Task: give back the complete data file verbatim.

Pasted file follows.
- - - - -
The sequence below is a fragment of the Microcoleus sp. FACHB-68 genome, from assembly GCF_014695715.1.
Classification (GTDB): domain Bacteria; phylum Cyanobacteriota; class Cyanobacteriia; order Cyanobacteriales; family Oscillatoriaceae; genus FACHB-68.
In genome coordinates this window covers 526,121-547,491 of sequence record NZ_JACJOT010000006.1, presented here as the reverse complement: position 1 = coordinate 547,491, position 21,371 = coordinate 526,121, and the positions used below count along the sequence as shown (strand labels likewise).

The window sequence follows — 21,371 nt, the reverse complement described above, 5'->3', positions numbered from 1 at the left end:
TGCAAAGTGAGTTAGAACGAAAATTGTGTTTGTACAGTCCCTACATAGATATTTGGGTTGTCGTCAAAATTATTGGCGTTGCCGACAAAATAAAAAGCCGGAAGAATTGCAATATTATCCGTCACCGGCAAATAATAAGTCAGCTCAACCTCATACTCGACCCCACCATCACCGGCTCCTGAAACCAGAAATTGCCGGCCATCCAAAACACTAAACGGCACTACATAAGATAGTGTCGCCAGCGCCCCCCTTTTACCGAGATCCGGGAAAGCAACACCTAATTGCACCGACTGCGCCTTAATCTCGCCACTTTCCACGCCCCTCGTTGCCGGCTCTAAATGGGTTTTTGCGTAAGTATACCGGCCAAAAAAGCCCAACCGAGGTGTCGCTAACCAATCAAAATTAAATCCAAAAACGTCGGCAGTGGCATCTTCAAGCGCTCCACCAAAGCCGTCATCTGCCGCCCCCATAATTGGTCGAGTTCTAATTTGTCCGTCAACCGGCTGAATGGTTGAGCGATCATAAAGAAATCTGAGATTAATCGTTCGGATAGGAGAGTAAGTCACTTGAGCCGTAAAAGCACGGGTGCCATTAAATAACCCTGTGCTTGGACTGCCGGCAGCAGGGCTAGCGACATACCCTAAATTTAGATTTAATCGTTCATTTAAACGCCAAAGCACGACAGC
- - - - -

The sequence below is a fragment of the Microcoleus sp. FACHB-68 genome, from assembly GCF_014695715.1.
Classification (GTDB): domain Bacteria; phylum Cyanobacteriota; class Cyanobacteriia; order Cyanobacteriales; family Oscillatoriaceae; genus FACHB-68.
In genome coordinates this window covers 526,121-547,491 of sequence record NZ_JACJOT010000006.1, presented here as the reverse complement: position 1 = coordinate 547,491, position 21,371 = coordinate 526,121, and the positions used below count along the sequence as shown (strand labels likewise).

The window sequence follows — 21,371 nt, the reverse complement described above, 5'->3', positions numbered from 1 at the left end:
TGCAAAGTGAGTTAGAACGAAAATTGTGTTTGTACAGTCCCTACATAGATATTTGGGTTGTCGTCAAAATTATTGGCGTTGCCGACAAAATAAAAAGCCGGAAGAATTGCAATATTATCCGTCACCGGCAAATAATAAGTCAGCTCAACCTCATACTCGACCCCACCATCACCGGCTCCTGAAACCAGAAATTGCCGGCCATCCAAAACACTAAACGGCACTACATAAGATAGTGTCGCCAGCGCCCCCCTTTTACCGAGATCCGGGAAAGCAACACCTAATTGCACCGACTGCGCCTTAATCTCGCCACTTTCCACGCCCCTCGTTGCCGGCTCTAAATGGGTTTTTGCGTAAGTATACCGGCCAAAAAAGCCCAACCGAGGTGTCGCTAACCAATCAAAATTAAATCCAAAAACGTCGGCAGTGGCATCTTCAAGCGCTCCACCAAAGCCGTCATCTGCCGCCCCCATAATTGGTCGAGTTCTAATTTGTCCGTCAACCGGCTGAATGGTTGAGCGATCATAAAGAAATCTGAGATTAATCGTTCGGATAGGAGAGTAAGTCACTTGAGCCGTAAAAGCACGGGTGCCATTAAATAACCCTGTGCTTGGACTGCCGGCAGCAGGGCTAGCGACATACCCTAAATTTAGATTTAATCGTTCATTTAAACGCCAAAGCACGACAGC